How to Be an Introverted Houseguest or Host Without Driving Each Other Crazy
Benjamin Franklin wasn’t kidding when he wrote, in Poor Richard’s Almanac, “Fish and visitors smell in three days.” Especially if you are an introvert and live alone 99% of the time. Even when the guest is your best friend of forty years.
Since I moved to Albuquerque several years ago, Jane, whose idea it was to write this article, has been spending Christmas with me. I usually go to visit her in Denver in the spring or fall. When the subject of introversion came up, it was obvious to me that I was an introvert, but I had never thought about whether or not she was, too, and how that might affect our relationship. She fits all the criteria, certainly…but she also likes to talk more than I do, and never runs out of things to say. As entertaining as that can be, I am simply not used to talking or listening so much during a day, much less for several days in a row. It can distract me, and drain me of energy, especially if there is something else I need to be doing or thinking about as the host. Let me tell you how we have worked things out by understanding and accepting our introverted natures.
If you are an introverted host:
- Remodel your garage into a guest suite. OK, that’s probably not feasible for everyone, but that’s what I did. I figure the more privacy my houseguests have, the more privacy I have too, and the more I can tolerate – er, I mean enjoy — their company. Plus this way I don’t have to share my bathroom either.
- You don’t have to spend every minute with your guests. Really, you don’t. If they are tourists with their own car, I like to point them in the right direction and say, “Have a nice day, I can’t wait to hear all about it at dinner!”
If you are an introverted guest:
- Don’t be shy about saying you’d rather stay in a hotel, if that’s the case. Some people are offended by that, but I’m not sure why as long as you aren’t asking them to pay for it. Make sure to tell them sincerely how much you are looking forward to spending time with them, but also make it clear that you need time alone to recharge your batteries because you are an introvert. If they look at you funny, this is your chance to educate them on the subject.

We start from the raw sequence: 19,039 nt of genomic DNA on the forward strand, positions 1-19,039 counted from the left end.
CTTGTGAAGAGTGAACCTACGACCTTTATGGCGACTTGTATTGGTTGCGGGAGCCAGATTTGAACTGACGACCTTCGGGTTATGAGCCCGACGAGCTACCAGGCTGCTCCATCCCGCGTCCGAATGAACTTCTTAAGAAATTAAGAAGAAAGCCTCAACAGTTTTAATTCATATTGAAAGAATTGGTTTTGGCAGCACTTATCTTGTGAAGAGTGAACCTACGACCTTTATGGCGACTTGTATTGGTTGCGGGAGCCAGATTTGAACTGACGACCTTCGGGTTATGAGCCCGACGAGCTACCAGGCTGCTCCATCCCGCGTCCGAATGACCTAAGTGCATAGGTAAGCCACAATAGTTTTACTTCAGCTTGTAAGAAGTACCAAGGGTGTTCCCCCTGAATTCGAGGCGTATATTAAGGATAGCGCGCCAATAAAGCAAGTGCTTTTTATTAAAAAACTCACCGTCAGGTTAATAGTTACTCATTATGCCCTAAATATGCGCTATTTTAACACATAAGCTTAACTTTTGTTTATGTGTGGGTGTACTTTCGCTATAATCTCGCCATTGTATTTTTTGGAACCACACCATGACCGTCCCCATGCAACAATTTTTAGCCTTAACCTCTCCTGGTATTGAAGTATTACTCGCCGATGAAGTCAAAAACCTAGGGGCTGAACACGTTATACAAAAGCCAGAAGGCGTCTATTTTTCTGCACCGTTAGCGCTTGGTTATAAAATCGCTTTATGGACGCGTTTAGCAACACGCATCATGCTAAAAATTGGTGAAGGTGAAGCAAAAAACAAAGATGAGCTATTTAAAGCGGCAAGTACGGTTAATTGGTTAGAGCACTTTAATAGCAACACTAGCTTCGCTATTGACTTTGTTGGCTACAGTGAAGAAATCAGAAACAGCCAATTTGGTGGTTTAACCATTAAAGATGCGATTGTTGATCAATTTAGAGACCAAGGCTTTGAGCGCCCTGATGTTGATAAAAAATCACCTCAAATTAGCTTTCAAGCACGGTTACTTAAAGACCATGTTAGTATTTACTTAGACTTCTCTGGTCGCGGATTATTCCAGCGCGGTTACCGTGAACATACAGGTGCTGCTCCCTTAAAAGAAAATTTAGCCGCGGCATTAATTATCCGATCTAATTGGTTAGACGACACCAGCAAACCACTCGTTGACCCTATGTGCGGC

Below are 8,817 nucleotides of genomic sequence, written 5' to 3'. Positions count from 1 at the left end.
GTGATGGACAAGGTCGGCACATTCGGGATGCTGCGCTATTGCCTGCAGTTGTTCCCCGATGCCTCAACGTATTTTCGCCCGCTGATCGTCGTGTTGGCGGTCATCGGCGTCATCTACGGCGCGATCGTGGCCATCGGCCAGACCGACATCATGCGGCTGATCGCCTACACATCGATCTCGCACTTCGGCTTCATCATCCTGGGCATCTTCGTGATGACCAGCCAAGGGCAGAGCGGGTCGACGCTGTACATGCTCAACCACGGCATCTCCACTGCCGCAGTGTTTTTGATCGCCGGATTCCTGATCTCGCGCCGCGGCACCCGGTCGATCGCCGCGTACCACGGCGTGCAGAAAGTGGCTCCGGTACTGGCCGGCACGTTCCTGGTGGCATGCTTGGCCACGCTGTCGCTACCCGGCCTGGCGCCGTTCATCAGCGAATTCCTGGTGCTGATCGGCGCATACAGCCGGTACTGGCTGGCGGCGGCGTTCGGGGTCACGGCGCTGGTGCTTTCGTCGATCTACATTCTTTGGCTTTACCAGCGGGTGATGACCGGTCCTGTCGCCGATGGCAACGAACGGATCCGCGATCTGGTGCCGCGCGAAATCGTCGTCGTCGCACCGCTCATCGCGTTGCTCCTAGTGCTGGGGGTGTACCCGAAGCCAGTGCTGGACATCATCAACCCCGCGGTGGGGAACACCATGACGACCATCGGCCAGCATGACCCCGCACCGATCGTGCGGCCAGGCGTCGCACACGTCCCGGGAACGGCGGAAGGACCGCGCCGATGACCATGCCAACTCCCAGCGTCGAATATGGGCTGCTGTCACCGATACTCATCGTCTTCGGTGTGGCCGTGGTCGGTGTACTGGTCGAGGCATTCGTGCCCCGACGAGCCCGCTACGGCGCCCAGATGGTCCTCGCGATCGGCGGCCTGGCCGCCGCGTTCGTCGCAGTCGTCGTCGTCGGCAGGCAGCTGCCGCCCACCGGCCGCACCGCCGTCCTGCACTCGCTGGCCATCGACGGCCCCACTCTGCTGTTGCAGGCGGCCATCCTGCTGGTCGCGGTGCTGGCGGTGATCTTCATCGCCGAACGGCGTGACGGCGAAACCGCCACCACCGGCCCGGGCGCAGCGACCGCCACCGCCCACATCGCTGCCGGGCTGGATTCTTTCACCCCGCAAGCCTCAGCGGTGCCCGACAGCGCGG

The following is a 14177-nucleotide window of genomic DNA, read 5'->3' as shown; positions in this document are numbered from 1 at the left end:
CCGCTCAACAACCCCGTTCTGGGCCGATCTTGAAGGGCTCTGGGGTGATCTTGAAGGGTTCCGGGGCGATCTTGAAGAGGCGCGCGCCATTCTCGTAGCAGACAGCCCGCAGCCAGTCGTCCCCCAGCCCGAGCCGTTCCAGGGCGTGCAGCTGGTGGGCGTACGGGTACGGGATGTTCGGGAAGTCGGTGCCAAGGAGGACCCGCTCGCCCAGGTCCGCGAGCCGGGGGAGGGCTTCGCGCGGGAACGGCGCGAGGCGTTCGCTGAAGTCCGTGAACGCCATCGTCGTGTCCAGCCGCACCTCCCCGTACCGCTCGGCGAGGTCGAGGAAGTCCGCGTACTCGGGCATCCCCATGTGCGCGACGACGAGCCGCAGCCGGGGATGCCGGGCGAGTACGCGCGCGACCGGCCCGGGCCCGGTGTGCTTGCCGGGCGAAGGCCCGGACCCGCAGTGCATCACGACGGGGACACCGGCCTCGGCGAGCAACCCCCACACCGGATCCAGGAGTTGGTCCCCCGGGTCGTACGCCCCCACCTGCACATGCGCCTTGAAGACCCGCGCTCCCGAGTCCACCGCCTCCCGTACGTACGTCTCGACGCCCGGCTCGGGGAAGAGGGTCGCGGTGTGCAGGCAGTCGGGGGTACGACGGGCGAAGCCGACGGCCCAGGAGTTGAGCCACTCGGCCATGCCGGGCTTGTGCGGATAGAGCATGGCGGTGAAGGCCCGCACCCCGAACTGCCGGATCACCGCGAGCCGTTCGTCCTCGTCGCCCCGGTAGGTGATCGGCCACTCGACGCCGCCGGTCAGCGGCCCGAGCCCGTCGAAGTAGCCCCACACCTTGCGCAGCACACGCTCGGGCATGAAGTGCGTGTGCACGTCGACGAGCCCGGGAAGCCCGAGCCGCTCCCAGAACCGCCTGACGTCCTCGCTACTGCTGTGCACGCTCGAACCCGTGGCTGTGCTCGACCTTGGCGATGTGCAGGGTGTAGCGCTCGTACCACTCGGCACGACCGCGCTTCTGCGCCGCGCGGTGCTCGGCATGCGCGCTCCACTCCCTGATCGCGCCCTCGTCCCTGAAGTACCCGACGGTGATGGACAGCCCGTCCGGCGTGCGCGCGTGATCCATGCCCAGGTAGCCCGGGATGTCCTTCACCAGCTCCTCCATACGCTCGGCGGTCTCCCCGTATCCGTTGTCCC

If your host is introverted:
- Jane knows I start my day slower than she does, so she sometimes goes out to sit in the hot tub with a good book and a Diet Pepsi while I check my email, drink coffee, and wake up in silence
- Do offer to help (e.g. in the kitchen), but don’t insist. It could be that your host is using that time alone in the kitchen to unwind in silence after a long day together.
If your guest is introverted:
- If you can’t dedicate a whole room to your guest, consider putting up a screen in the corner of the room where they will be sleeping so that they will have a place to retreat and recharge.
- Jane is over-stimulated by shopping malls, superstores, and crowds. So I shop for anything we might need (even if it’s just groceries) before she arrives. I ask her in advance what special things she might need and get those while I’m at it.
If you are both introverted:
- This is when it gets easy, because you both know how the other feels.
- No matter how early I rise, as long as we have no specific morning plans, I let Jane sleep as long as she possibly can. She’s on vacation, after all, but this also gives me time to myself. Of course, this is easier the more private your guest room is.
- Stick to mutually desirable activities and don’t try to do too much in a day.
- Declare an afternoon “me-time” so you can both recharge however you see fit (i.e. napping or reading). Then neither of you will be cranky at dinnertime.
- Work out a mutually agreeable signal, or just say, “No more talking, OK?”, if you need to suspend the conversation and concentrate on something else for a few minutes (or longer).
- One of the things we implemented long ago is something we call “The List”. The List is where we jot down topics of conversation that we don’t want to forget to address during our visit. We keep in touch between visits, of course, but some topics are best discussed in person or in depth. This way we can feel free to declare, “No more talking, OK?” without the other person worrying that we might not get to their favorite topic.
As with any relationship, every situation is different, and the key to guest/host relations is communication. You can read more of my tips for making guests feel comfortable in my blog article: Is Your Guest Room Guest Worthy?
This year Jane and I were both a little sadder to part than usual. While definitely looking forward to getting back to normal, we weren’t quite as anxious as usual to retreat to our respective homes and introverted lives. And she was here for four days!
How do you deal with having, or being, a houseguest? Let us know by leaving a comment!
Hazel Thornton is a professional organizer and genealogist based in Albuquerque, New Mexico; creator of The Clutter Flow Chart Collection; and author of Go with the Flow! The Clutter-Clearing Tool Kit for an Organized Life. Visit her online at www.org4life.com.